DAMASCUS: Syrian troops killed 28 civilians in the city of Hama, monitors said, as UN military observers toured protest centres near the capital, and both Brussels and Washington imposed new sanctions.

The persistent bloodshed 11 days into a ceasefire sparked growing criticism from opposition activists of the fledgling UN mission, which still numbers just eight observers out of a planned initial deployment of 30.

Despite concerns over the mounting violence that the UN says has left over 9,000 people dead in 13 months of fighting, UN leader Ban Ki-moon gave the go-ahead for the deployment of 300 ceasefire monitors to Syria from next week.

Ban insisted Monday that the government President Bashar al-Assad ensure the protection of the unarmed observers and allow them to travel freely throughout the country.

His political chief B. Lynn Pascoe however told the UN Security Council that Assad's compliance with a ceasefire plan "remains incomplete."

Government troops strafed the Arbaeen neighbourhood of the central city of Hama and its environs on Monday with light and heavy machine guns, said the Syrian Observatory for Human Rights in reporting the 28 civilian deaths.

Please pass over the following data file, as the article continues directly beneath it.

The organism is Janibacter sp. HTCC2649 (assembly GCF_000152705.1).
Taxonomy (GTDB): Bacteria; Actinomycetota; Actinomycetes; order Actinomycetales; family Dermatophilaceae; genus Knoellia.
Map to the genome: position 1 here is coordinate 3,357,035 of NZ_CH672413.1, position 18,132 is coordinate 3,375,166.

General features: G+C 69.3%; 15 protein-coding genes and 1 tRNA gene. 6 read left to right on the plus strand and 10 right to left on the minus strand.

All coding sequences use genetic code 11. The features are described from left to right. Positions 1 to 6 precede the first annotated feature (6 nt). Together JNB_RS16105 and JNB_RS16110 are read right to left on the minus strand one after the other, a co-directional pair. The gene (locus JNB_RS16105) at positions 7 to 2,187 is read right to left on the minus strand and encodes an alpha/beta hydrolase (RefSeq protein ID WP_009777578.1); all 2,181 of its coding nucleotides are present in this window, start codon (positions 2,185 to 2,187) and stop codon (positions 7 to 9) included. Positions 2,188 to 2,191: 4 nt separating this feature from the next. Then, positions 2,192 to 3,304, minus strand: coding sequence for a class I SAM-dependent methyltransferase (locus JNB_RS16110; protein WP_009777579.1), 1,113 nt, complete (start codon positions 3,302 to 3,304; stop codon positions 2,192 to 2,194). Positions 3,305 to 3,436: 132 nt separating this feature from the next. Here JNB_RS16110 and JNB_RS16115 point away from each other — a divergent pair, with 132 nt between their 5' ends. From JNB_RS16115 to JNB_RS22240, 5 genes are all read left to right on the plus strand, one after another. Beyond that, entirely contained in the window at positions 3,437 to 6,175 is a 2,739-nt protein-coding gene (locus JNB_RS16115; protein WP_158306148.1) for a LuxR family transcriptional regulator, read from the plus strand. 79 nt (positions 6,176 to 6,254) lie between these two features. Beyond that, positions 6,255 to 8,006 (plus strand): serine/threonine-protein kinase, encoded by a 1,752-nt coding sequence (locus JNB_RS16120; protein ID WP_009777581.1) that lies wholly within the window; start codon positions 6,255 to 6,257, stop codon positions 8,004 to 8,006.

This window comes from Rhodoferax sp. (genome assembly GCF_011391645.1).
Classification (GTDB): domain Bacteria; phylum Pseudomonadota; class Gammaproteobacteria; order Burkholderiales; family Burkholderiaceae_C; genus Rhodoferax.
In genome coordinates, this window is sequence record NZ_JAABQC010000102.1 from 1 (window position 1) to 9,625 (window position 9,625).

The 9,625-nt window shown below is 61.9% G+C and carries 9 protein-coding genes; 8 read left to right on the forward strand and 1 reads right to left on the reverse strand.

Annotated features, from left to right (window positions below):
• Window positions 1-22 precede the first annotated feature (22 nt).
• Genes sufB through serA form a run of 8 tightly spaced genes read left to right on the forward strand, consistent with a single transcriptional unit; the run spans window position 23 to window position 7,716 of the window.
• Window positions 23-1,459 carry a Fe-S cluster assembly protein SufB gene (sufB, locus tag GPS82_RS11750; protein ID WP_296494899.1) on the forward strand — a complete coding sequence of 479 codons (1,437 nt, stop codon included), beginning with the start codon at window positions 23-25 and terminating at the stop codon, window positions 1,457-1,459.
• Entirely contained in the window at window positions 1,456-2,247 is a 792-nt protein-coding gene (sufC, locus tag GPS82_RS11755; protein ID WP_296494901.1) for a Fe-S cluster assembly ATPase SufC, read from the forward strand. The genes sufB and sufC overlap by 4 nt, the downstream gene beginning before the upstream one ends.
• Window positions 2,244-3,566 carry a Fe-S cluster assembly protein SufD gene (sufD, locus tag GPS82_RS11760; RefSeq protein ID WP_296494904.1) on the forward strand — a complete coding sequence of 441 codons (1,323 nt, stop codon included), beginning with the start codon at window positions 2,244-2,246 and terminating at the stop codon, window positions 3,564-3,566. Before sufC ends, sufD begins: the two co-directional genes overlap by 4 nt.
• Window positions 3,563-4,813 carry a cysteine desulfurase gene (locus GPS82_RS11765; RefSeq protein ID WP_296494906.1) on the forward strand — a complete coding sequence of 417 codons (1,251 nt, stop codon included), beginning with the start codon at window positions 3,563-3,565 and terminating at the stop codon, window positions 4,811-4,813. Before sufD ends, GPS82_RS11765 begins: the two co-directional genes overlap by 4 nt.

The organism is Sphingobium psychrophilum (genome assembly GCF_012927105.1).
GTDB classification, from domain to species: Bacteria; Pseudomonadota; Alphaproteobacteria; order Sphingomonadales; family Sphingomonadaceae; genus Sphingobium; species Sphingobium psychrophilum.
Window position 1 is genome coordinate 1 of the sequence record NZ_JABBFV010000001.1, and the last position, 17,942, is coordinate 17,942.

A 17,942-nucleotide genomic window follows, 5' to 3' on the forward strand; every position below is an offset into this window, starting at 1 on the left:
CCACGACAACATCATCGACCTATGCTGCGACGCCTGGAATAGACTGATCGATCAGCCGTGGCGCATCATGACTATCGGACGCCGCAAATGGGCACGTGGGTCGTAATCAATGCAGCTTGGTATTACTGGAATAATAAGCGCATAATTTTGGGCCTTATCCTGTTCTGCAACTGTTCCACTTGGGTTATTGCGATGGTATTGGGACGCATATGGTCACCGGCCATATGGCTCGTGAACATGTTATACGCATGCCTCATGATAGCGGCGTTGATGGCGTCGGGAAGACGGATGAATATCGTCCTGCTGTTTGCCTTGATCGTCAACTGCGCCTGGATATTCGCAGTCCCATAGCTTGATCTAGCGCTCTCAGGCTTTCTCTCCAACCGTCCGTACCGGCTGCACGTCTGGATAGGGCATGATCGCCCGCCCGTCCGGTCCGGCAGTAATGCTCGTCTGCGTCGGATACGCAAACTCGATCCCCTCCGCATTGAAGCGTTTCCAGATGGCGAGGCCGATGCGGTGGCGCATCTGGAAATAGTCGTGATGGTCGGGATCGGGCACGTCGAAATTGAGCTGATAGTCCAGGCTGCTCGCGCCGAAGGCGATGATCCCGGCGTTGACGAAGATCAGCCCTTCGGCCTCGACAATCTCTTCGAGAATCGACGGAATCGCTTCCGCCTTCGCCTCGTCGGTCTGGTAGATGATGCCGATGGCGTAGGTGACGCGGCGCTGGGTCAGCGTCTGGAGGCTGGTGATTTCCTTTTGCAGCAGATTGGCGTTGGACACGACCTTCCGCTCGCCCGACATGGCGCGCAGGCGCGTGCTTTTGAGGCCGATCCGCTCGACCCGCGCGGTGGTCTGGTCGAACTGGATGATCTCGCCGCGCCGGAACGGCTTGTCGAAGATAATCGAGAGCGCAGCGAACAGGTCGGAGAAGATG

Video footage posted online by activists showed mortar rounds hitting the area, with plumes of smoke rising to the sky.

The UN observers visited several rebel suburbs near the capital and were met by thousands of protesters demanding the collapse of the regime.

Monitors also visited the town of Zabadani, where regime forces and rebel fighters have clashed repeatedly in past months.

Activists' videos showed monitors passing by army tanks posted in the streets, despite a call within UN-Arab League envoy Kofi Annan's six-point peace plan for the withdrawal of armour from residential areas.

However, Deputy Foreign Minister Faisal Meqdad stressed his government's "total commitment to respecting the Annan plan," adding that the "armed terrorist groups" - a reference to the rebels - had not yet accepted it.

Arab League chief Nabil al-Arabi called for a political process to resolve the crisis. (AFP)